May 27, 2011


God is calling. How will we answer?

“In the hidden recesses of the human heart the grace of a vocation takes the form of a dialogue. It is a dialogue between Christ and an individual, in which a personal invitation is given. Christ calls the person by name and says: ‘Come, follow me.’ This call, this mysterious inner voice of Christ, is heard most clearly in silence and prayer. Its acceptance is an act of faith.”
—Blessed John Paul II

Sacred Scripture is filled with vocation stories. God calls men and women by name to play special roles in the history of salvation.

Many—for example, Jonah in the Old Testament —resist the Lord’s call. God persists and, finally, with great reluctance, Jonah says yes.

In the New Testament, we read of Jesus’ personal invitations to the disciples to “Come, follow me” (Mt 4:19). Most respond immediately and become his disciples, but some—like the rich young man—simply won’t do it. They carry too much baggage, too many material possessions or too many worldly distractions.

God calls each one of us—personally—to follow him in a special way, a way that corresponds to the unique gifts and talents that he has given us. The vocational call that each of us receives is a call to be responsible stewards of our vocation whatever it may be.

So God calls, and we are invited—challenged—to respond. What will our answer be? Will we say “yes” right away? Or will we resist?

And once we have embraced the vocation that God has given us, will we be faithful to our unique calling or will we falter in our attempts to be faithful to God’s call?

Blessed John Paul II once offered these reflections on our response to God’s call:

“Do not be slow to answer the Lord’s call! From the Book of Exodus, we can learn how the Lord acts in every vocation (cf., Ex 3:1–6, 9–12). First, he provokes a new awareness of his presence—the burning bush. When we begin to show an interest, he calls us by name. When our answer becomes more specific and like Moses we say: ‘Here I am’ (Ex 3:4), then he reveals more clearly both himself and his compassionate love for his people in need. Gradually, he leads us to discover the practical way in which we should serve him: ‘I will send you.’ And usually it is then that fears and doubts come to disturb us and make it more difficult to decide. It is then that we need to hear the Lord’s assurance: ‘I am with you’ (Ex 3:12). Every vocation is a deep personal experience of these words: ‘I am with you’ ” (Ex: 3:12).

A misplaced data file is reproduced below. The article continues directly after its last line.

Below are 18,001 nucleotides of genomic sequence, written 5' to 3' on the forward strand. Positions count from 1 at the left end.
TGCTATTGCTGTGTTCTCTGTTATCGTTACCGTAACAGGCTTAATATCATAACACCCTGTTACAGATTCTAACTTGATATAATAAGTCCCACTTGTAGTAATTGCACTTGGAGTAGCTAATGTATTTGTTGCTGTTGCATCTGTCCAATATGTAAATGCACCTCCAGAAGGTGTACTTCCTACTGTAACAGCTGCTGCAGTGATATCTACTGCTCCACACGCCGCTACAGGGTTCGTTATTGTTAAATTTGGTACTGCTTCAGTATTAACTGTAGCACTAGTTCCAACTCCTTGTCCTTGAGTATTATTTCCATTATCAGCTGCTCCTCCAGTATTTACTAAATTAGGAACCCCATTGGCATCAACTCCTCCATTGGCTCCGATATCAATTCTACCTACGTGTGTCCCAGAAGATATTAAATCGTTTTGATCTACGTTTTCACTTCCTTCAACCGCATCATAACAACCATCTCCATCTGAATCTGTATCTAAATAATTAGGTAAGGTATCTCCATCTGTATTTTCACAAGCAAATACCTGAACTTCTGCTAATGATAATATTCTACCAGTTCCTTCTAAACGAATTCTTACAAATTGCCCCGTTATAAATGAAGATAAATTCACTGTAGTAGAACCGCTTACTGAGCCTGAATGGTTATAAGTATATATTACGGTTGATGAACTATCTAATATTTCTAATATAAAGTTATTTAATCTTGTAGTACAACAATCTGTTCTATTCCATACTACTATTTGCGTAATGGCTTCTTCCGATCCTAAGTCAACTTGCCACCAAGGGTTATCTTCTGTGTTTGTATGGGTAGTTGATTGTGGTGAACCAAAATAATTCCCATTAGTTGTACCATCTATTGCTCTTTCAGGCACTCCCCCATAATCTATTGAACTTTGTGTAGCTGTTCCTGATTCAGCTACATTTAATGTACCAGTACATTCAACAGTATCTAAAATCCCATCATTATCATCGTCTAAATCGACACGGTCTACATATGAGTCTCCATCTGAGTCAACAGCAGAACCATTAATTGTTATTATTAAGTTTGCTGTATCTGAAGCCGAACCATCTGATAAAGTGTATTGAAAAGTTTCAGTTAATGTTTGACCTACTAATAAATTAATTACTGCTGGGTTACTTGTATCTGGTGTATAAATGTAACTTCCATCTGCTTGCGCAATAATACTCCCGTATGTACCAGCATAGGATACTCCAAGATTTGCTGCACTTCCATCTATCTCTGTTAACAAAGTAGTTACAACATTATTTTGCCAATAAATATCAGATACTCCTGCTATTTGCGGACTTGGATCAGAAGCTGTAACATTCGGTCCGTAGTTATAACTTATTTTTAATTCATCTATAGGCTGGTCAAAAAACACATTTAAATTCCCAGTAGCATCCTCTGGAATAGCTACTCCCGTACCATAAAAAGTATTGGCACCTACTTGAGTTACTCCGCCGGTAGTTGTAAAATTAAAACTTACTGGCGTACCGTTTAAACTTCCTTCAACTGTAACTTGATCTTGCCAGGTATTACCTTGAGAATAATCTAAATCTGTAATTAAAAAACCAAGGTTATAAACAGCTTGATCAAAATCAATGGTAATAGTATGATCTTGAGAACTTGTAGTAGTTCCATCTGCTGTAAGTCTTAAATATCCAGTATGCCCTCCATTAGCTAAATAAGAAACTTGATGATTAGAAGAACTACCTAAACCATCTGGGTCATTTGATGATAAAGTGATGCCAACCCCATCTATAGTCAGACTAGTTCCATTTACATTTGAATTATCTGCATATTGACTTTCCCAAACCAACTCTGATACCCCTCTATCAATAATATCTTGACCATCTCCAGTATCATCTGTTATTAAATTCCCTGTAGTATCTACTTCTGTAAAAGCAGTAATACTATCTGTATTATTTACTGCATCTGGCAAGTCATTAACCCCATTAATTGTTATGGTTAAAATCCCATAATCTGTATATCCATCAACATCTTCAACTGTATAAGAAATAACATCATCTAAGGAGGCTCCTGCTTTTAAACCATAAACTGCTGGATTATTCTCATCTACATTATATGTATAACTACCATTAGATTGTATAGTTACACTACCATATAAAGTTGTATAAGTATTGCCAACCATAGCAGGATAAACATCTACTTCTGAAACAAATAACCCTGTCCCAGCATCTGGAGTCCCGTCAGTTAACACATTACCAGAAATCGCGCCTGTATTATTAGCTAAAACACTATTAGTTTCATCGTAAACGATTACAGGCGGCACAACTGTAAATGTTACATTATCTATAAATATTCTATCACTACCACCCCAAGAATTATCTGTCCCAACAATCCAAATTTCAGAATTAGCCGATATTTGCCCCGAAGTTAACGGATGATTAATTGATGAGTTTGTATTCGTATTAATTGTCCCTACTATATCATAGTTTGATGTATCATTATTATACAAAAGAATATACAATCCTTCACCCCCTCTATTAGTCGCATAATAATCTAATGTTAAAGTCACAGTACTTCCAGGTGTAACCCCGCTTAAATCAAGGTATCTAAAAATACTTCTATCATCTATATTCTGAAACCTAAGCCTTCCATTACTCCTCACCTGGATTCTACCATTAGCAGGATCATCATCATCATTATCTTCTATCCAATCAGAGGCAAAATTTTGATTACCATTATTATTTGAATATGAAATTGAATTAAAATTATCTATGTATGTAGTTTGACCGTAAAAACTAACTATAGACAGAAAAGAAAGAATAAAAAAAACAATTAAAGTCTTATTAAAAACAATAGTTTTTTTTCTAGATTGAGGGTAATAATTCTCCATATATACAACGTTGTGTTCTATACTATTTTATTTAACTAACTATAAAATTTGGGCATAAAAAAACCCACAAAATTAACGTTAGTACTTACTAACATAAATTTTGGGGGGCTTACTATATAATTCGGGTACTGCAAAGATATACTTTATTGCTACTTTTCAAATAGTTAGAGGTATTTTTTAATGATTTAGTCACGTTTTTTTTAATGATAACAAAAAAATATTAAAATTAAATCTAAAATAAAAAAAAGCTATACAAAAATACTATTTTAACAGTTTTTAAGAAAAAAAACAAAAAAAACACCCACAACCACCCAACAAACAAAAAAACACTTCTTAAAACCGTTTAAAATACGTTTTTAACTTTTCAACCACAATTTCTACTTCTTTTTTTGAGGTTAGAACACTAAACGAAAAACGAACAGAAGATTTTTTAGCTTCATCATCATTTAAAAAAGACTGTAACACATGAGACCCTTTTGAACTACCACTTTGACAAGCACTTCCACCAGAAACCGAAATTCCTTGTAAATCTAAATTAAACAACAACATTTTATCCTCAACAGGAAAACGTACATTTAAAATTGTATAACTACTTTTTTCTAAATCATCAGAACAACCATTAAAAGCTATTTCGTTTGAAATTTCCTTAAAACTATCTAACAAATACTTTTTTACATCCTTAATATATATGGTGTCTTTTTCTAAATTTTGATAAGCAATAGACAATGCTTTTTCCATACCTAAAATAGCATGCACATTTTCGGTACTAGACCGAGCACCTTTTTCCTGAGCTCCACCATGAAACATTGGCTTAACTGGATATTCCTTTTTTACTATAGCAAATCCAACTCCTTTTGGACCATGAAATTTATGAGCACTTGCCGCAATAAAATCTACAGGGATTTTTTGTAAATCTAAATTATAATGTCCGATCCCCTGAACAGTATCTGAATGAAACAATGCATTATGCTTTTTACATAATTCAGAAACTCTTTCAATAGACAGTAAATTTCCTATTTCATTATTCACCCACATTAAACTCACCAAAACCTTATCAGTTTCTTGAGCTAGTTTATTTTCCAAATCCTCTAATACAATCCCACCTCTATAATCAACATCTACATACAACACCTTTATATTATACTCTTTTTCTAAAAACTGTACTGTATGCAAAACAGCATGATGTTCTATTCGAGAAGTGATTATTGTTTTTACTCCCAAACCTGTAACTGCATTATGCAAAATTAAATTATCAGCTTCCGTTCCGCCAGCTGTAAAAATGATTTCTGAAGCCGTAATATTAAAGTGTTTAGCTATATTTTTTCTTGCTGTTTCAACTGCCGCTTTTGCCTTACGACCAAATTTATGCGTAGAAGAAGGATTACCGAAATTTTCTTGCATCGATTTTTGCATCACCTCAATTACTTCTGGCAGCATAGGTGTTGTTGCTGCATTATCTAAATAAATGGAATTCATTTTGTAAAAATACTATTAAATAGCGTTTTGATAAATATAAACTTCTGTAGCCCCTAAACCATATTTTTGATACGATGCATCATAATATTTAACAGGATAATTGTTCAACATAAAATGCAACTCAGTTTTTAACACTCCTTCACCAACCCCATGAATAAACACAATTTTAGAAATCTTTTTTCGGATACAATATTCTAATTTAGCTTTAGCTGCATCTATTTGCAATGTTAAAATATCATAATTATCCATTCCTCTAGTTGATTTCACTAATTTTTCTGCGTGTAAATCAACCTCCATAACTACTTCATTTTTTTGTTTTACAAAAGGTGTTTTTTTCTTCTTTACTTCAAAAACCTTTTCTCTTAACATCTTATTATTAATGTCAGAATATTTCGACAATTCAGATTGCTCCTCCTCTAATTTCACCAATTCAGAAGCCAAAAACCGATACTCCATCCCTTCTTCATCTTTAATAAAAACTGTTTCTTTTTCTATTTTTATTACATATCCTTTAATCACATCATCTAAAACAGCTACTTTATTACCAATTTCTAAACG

An important part of our responsibility as members of God’s family is to support and encourage one another in our vocations. As faithful disciples of Jesus Christ, we have a serious responsibility to reach out to the young Church, to engage youth and young adults in the sacramental and pastoral life of the Church, and to encourage young women and men as they discern God’s vocational call.

In the Old Testament, God called the young Samuel. Because of the encouragement this young man received from one of his elders, he was able to say, “Here I am, Lord” (1 Sm 3). Samuel’s “yes” was a decisive moment in his life and in the history of salvation.

Similarly, the simple yes spoken by the Blessed Virgin Mary—“Behold, I am the handmaiden of the Lord, be it done to me according to thy word” (Lk 1:38)—was fully supported by her cousin Elizabeth, who recognized that Mary was the mother of her Lord and blessed among all women.

When was the last time that you encouraged a young woman or man to say “yes” to God’s special call? How well do we support our seminarians or deacon candidates, women and men discerning a vocation to the consecrated life, those who are engaged to be married or those who believe they may be called to witness to their faith as single people?

God calls each one of us to respond to his personal invitation. He also asks us to encourage and support one another in the discernment and faithful living of our vocations.

God is calling. How shall we respond to him—with reluctance or fear, or with a confident and enthusiastic “Yes”?

—Daniel Conway

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